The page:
'Crackdown is not solution'

A PROPOSED police crackdown targeting boozy behaviour in New South Wales homes will not get to the heart of the state's domestic violence problems says North Coast counsellor Julie Leete.

The Lismore-based manager of family support network Interrelate sees daily the "distressing" impact substance abuse has on local families but she says attempting to remove alcohol from the situation is not the key to making a difference.

Her comments came after NSW Police Commissioner Andrew Scipione suggested the availability of take-away liquor at bottle shops around the state could be contributing to the high rates of domestic violence.

According to the Sydney Morning Herald, Mr Scipione and a working group of high profile bureaucrats are preparing a report for the state government which calls for a review of take-away alcohol regulations and the allowed concentration of bottle shops for each region.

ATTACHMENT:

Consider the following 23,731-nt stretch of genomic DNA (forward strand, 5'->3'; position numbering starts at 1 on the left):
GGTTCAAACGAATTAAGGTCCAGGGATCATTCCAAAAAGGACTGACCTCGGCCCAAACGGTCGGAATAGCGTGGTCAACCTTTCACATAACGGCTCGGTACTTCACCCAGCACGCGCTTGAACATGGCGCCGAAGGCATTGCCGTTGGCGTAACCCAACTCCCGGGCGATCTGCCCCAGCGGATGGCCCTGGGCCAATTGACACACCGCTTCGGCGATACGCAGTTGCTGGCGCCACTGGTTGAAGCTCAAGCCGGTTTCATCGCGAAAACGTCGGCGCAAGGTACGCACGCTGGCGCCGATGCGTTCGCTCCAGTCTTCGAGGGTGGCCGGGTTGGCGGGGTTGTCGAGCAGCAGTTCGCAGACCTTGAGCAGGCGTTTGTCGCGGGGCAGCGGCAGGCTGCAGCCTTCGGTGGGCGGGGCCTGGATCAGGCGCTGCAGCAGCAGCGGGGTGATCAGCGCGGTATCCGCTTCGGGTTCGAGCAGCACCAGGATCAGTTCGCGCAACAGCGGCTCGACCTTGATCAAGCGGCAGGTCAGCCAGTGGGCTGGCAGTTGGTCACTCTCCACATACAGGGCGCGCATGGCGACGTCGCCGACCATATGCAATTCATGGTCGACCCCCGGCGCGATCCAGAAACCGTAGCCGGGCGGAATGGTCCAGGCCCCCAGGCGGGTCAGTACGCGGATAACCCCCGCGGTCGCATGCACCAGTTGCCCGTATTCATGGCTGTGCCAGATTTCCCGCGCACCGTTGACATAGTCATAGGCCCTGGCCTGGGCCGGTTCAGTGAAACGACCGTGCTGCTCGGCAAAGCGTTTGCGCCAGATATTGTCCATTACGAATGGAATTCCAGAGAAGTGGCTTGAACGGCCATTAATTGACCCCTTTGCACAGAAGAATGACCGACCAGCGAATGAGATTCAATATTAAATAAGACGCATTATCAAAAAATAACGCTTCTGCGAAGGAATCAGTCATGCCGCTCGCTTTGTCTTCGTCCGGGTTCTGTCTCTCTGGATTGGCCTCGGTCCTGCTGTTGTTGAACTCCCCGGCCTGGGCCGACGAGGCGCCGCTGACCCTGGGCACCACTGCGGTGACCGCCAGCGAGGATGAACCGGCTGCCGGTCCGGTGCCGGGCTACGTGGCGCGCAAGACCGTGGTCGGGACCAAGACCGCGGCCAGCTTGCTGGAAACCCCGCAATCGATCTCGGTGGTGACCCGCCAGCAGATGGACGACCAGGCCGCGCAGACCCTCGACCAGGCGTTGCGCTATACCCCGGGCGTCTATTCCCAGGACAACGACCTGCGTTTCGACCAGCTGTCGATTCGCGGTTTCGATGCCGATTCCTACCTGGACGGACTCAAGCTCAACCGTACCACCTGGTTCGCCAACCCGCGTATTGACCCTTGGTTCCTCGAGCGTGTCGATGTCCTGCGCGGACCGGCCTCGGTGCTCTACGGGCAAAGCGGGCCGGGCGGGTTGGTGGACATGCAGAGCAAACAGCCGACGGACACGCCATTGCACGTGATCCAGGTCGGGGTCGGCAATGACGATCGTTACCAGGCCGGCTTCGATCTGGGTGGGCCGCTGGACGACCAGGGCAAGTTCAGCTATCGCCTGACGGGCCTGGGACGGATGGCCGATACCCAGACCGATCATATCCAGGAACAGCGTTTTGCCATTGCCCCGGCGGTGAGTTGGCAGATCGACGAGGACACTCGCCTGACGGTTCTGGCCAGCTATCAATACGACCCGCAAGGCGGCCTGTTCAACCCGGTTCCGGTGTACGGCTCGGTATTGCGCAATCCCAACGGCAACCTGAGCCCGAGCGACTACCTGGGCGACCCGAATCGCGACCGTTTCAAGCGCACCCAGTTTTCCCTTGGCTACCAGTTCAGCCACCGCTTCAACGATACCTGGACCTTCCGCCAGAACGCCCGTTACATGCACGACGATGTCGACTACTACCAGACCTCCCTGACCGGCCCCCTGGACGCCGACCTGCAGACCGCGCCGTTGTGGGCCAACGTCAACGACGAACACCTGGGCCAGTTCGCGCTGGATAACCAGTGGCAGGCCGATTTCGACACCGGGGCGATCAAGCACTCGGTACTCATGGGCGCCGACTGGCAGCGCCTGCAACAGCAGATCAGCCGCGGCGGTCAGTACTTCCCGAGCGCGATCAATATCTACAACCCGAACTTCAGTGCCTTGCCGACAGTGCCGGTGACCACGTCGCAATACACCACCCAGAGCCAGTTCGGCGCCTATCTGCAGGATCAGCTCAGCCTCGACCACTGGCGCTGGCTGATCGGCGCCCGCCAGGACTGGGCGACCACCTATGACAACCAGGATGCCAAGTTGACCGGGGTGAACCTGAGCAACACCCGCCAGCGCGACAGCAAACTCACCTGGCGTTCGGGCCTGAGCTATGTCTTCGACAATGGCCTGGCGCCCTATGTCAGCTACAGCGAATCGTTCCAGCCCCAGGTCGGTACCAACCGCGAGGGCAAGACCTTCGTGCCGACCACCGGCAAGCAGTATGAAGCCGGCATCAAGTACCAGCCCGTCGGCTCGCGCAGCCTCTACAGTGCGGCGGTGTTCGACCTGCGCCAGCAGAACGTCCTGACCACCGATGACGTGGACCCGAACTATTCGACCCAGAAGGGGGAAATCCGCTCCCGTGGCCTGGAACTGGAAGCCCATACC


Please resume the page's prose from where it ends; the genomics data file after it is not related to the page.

Ms Leete said while there was no doubt alcohol was a contributing factor to family violence, anyone with a drinking problem would "always find what they need somewhere".

"Often we see violent situations when families don't have too much money and one of the parents is drinking a lot," she said.

"The financial factor can cause a lot of arguments when money could be being spent on children, food, health etc.

"It is an awful thing. I see it every day, it is very distressing."

While she accepted alcohol was easily accessible, Ms Leete said government resources could be better spent on counselling services for addicts and their victims.

"I would suggest that with all substance abuse problems there are underlying issues which are often much more complex than just the addiction alone," she said.

 

Does booze contribute to domestic violence? Let us know below.



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